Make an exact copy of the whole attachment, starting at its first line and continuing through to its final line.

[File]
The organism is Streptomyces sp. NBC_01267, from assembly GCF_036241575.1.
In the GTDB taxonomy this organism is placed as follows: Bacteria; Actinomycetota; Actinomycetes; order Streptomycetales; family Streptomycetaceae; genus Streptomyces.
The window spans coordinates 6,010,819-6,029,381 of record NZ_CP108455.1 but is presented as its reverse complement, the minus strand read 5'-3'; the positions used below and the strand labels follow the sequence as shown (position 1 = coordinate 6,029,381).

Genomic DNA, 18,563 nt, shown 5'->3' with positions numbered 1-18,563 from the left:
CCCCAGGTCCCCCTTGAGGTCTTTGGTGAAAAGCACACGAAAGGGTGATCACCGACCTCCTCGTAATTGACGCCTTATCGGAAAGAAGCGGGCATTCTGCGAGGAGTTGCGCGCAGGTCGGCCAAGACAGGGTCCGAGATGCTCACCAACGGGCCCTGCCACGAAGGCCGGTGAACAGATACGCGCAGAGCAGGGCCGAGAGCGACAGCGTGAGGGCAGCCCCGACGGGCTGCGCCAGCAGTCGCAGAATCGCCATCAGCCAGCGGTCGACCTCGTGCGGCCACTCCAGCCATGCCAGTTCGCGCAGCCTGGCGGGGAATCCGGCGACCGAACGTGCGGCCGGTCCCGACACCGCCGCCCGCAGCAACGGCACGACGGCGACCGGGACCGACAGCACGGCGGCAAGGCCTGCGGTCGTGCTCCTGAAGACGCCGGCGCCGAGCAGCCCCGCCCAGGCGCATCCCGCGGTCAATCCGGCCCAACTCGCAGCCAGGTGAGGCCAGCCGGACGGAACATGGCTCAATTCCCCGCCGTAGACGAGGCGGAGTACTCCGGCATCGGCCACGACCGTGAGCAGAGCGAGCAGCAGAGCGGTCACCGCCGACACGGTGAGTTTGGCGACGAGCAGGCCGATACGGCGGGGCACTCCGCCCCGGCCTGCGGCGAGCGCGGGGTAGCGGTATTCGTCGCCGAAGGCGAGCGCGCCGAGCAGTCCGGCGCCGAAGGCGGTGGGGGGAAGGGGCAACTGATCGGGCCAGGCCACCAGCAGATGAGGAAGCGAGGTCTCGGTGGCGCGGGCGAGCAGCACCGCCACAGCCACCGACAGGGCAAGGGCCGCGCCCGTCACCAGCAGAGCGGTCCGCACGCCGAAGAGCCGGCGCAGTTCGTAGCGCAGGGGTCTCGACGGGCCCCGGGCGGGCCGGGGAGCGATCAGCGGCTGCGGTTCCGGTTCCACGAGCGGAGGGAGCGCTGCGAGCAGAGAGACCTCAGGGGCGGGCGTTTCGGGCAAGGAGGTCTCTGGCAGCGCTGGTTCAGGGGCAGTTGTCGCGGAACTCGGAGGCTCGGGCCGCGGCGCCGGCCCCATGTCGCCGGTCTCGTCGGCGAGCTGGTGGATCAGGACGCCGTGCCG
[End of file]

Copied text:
The organism is Streptomyces sp. NBC_01267, from assembly GCF_036241575.1.
In the GTDB taxonomy this organism is placed as follows: Bacteria; Actinomycetota; Actinomycetes; order Streptomycetales; family Streptomycetaceae; genus Streptomyces.
The window spans coordinates 6,010,819-6,029,381 of record NZ_CP108455.1 but is presented as its reverse complement, the minus strand read 5'-3'; the positions used below and the strand labels follow the sequence as shown (position 1 = coordinate 6,029,381).

Genomic DNA, 18,563 nt, shown 5'->3' with positions numbered 1-18,563 from the left:
CCCCAGGTCCCCCTTGAGGTCTTTGGTGAAAAGCACACGAAAGGGTGATCACCGACCTCCTCGTAATTGACGCCTTATCGGAAAGAAGCGGGCATTCTGCGAGGAGTTGCGCGCAGGTCGGCCAAGACAGGGTCCGAGATGCTCACCAACGGGCCCTGCCACGAAGGCCGGTGAACAGATACGCGCAGAGCAGGGCCGAGAGCGACAGCGTGAGGGCAGCCCCGACGGGCTGCGCCAGCAGTCGCAGAATCGCCATCAGCCAGCGGTCGACCTCGTGCGGCCACTCCAGCCATGCCAGTTCGCGCAGCCTGGCGGGGAATCCGGCGACCGAACGTGCGGCCGGTCCCGACACCGCCGCCCGCAGCAACGGCACGACGGCGACCGGGACCGACAGCACGGCGGCAAGGCCTGCGGTCGTGCTCCTGAAGACGCCGGCGCCGAGCAGCCCCGCCCAGGCGCATCCCGCGGTCAATCCGGCCCAACTCGCAGCCAGGTGAGGCCAGCCGGACGGAACATGGCTCAATTCCCCGCCGTAGACGAGGCGGAGTACTCCGGCATCGGCCACGACCGTGAGCAGAGCGAGCAGCAGAGCGGTCACCGCCGACACGGTGAGTTTGGCGACGAGCAGGCCGATACGGCGGGGCACTCCGCCCCGGCCTGCGGCGAGCGCGGGGTAGCGGTATTCGTCGCCGAAGGCGAGCGCGCCGAGCAGTCCGGCGCCGAAGGCGGTGGGGGGAAGGGGCAACTGATCGGGCCAGGCCACCAGCAGATGAGGAAGCGAGGTCTCGGTGGCGCGGGCGAGCAGCACCGCCACAGCCACCGACAGGGCAAGGGCCGCGCCCGTCACCAGCAGAGCGGTCCGCACGCCGAAGAGCCGGCGCAGTTCGTAGCGCAGGGGTCTCGACGGGCCCCGGGCGGGCCGGGGAGCGATCAGCGGCTGCGGTTCCGGTTCCACGAGCGGAGGGAGCGCTGCGAGCAGAGAGACCTCAGGGGCGGGCGTTTCGGGCAAGGAGGTCTCTGGCAGCGCTGGTTCAGGGGCAGTTGTCGCGGAACTCGGAGGCTCGGGCCGCGGCGCCGGCCCCATGTCGCCGGTCTCGTCGGCGAGCTGGTGGATCAGGACGCCGTGCCG